[KB] Desilet, Moby Dick, and Melodrama
Edappel8 at cs.com
Fri May 9 17:00:11 EDT 2008
>From Gregory Desilet, 5/9/08:
Thanks for your further exploration of our differences. I find the mix of
you, Burke, Nietzsche, Leslie, Melville, and my own thinking (as I sort that out)
to be challenging. But here's my attempt to sift it and weave it together.
Picking up the thread again on tragedy vs. melodrama (Ed’s comments now
underlined and mine not):
>From Ed’s post of May 8: If we note what the main thread of Burke's
presentations on tragic drama, as contrasted with comic drama (remember: opposites
explain, as in "Counter-Statement"), articulates through his published books---I
speak especially of P&C, ATH, PLF, and RR---"factional tragedy" serves as
featured descriptive of rhetoric, practical rhetoric, in extremis.
Yes, I agree here. Predominantly Burke favors the “factional tragedy”
structure as reflective of his “Iron Law of History” and his rhetoric of
identification and dis-identification whereby congregation transpires through or
inevitably fuels segregation. I also contribute to making the case for this way of
reading Burke in the essay “Nietzsche Contra Burke.”
I also agree with Ed that we may be talking past each other in some places in
our exchange; and I think that may be due to the fact that I have not yet
entirely confronted his argument. So, let me see if I can zero in on it a little
Ed: Look, I think this whole debate boils down to what Burke calls the
entelechial motive, versus a metaperspective on the entelechial motive.
The entelechial motive leads us to the tragic. And Ed acknowledges that this
involves levels of “victimage,” from the symbolic to the real.
Ed: The "tragic mechanism" here referenced is, for Burke, the symbolic
slaying of self and/or other, the partial or representative slaying of self and/or
other, or the actual slaying of self and/or other. Death, or its symbolic or
partial representation, is a perfected sacrifice for violation of the rules that
keep social hierarchies in place. In the main, other moments of the drama are
likewise elevated to such grandiose heights in Burke's explication of tragedy
But the metaperspective rises to an overview of this situation such that
Burke exhorts us humans to take a “transcendent” attitude toward the “Barnyard”
of human relations.
Ed: Now, the metaperspective on the entelechial extremes we find way too much
of in the symbol-users' actions, as manifested in real-life human striving
and in talk about that striving, or inducement to that striving, Burke, of
course, puts front and center in his program. He attaches it to "comedy," however,
not to "tragedy."
Ed goes on to describe what Burke offers as the structure of conflict or the
attitude toward life and conflict from the comic frame.
Ed: "Comedy" is the locus of the "ambivalence" that sees the folly both sides
or all sides in a conflict are guilty of (ATH). That's the genre of human
attitude and symbolic action that fosters what Greg calls, in his book, a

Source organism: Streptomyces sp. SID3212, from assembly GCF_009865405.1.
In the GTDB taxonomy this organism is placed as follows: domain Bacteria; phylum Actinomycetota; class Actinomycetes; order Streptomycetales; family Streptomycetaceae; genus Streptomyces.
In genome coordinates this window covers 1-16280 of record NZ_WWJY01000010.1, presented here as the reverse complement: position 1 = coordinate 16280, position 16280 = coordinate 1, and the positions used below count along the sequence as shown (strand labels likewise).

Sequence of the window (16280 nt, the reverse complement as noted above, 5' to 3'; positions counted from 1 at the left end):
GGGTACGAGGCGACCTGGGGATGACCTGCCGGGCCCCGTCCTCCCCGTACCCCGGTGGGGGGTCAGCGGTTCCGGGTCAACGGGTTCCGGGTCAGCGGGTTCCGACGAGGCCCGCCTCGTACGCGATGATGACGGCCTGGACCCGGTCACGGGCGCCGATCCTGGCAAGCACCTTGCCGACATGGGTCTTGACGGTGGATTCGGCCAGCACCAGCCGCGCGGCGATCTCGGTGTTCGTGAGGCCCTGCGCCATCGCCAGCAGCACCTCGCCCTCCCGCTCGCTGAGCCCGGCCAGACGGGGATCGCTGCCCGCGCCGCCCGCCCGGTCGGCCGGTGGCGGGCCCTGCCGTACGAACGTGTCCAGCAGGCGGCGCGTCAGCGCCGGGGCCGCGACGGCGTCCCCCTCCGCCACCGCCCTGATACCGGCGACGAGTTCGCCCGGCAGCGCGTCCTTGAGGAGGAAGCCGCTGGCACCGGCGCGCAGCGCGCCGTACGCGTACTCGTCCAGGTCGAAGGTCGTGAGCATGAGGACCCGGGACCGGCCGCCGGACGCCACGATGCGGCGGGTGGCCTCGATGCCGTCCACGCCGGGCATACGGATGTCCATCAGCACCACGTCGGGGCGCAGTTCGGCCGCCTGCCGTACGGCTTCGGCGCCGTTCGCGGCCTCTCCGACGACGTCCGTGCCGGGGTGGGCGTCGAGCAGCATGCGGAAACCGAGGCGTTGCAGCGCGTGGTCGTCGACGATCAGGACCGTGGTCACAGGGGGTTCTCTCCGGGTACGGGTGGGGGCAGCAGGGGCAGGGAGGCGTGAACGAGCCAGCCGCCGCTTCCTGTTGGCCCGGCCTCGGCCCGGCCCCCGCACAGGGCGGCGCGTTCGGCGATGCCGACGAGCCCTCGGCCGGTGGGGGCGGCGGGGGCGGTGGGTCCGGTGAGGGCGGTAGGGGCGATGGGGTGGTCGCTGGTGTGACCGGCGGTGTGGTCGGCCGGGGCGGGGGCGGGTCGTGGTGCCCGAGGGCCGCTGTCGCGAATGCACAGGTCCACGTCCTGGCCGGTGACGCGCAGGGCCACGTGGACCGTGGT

"synagonistic," as opposed to an "antagonistic," conception of wrongdoing and
blameworthiness in a conflict.
Yes, for a “shorthand” take this adequately characterizes what I argue.
However, as noted in my previous post, I’m not satisfied with the use of the word “
comedy” to describe this dramatic or conflict structure. Where “both sides”
are shown to be “blind” through some kind of human “folly” or shortcoming or
misunderstanding (as, for example, in a comedy such as The Holiday). But
when, through this metaperspective we come see, as in the case of Moby Dick, the
blind rage of both animal and man (each perhaps with understandable
provocations) resulting in the ruin of Ahab and all but one of the ship’s crew, that
hardly seems to evoke the connotations associated with “comedy.”
Ed has expressed his dissatisfaction with the word “melodrama” because it
does not seem to align well with the connotations associated with the rhetoric
(and actions), for example, of Hitler. While I think he makes a worthwhile case
for this, I’m not entirely persuaded for reasons given in my previous post.
And now I propose a similar argument about Burke’s use of “comedy.” It
captures something of the blindness, folly, and mistakenness of human actions but
does not serve well to evoke the tragic and deadly consequences of some of the
conflicts that can arise through such blindness, folly, and mistakenness. In
these cases “tragedy” in the sense of Greek tragic drama seems more
Given this assessment, here are the lines of choice as I see it:
Ed has rightly characterized, I think, the nature of the argument as one of “
entitlement” or “naming.” Via Burke’s corpus, rhetoric is keenly tied to the
art of naming. So arguing about naming is not necessarily trivial.
On a broad level there seems to be agreement about, say, the “genealogical”
progression of divisions from a fundamental level. This part of my response
addresses to some extent the genre issue (exploring genre theory) raised by
Leslie Bruder. Starting with Joseph Campbell and the “Hero with a Thousand Faces”
it would seem there is only one story. The “hero” and his “journey.” We can
break this story down into as many variations on a theme (let’s call these va
riations on structure “genre” distinctions) as we like. How we make these
divisions will turn on what we see as crucial differences (between structures) in
relation to particular purposes and contexts.
>From Campbell’s basic story (hero and his journey) any sort of
differentiation we make will begin, in the most minimal sense, with a division into two